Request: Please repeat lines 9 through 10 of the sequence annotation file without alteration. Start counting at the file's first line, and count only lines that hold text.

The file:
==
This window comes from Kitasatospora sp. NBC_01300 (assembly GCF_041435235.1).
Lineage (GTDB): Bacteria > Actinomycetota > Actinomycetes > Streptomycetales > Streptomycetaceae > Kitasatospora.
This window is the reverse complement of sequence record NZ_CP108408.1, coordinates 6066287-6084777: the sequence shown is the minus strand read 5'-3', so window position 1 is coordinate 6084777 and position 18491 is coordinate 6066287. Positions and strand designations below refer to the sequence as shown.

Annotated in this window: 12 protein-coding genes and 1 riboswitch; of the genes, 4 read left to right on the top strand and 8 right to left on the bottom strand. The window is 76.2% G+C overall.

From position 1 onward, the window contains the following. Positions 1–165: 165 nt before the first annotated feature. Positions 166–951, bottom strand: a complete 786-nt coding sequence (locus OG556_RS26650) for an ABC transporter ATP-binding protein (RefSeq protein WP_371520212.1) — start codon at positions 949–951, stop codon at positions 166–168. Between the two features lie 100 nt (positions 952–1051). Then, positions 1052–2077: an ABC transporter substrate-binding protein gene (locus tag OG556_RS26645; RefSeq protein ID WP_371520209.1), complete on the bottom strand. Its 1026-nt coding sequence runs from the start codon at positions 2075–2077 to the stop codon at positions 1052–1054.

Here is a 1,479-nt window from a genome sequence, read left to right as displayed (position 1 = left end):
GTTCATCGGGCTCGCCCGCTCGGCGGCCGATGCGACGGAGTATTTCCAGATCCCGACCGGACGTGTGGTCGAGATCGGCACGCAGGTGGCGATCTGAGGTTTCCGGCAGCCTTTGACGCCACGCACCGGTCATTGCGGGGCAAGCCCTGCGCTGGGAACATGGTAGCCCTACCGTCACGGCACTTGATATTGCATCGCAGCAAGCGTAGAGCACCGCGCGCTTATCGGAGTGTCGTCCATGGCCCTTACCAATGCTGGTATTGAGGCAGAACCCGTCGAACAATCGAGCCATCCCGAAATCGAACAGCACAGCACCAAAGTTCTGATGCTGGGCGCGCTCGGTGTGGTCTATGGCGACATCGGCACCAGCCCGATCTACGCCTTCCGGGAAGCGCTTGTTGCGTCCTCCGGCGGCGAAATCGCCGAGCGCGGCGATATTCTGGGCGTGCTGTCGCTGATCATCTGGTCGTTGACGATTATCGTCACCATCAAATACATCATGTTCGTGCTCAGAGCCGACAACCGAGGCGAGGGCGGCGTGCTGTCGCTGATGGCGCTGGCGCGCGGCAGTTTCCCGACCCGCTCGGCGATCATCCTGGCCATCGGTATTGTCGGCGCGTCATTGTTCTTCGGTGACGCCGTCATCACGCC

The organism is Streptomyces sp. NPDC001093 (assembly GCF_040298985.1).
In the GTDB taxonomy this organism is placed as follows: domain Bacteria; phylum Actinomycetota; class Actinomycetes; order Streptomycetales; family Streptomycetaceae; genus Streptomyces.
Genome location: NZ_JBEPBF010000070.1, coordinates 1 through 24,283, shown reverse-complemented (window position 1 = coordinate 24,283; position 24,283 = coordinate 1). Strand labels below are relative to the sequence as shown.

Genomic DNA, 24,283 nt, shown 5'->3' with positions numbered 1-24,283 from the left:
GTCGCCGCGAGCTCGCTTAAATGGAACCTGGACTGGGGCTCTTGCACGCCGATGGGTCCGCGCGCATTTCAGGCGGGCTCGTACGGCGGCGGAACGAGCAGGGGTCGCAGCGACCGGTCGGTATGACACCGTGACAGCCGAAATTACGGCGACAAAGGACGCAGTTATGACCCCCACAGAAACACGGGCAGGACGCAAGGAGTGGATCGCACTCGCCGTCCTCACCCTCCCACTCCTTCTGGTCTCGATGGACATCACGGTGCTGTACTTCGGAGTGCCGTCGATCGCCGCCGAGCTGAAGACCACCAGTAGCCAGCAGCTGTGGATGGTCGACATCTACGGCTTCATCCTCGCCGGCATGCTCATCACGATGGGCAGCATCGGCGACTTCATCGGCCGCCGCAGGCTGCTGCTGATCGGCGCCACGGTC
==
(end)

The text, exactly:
In the GTDB taxonomy this organism is placed as follows: domain Bacteria; phylum Actinomycetota; class Actinomycetes; order Streptomycetales; family Streptomycetaceae; genus Streptomyces.
Genome location: NZ_JBEPBF010000070.1, coordinates 1 through 24,283, shown reverse-complemented (window position 1 = coordinate 24,283; position 24,283 = coordinate 1). Strand labels below are relative to the sequence as shown.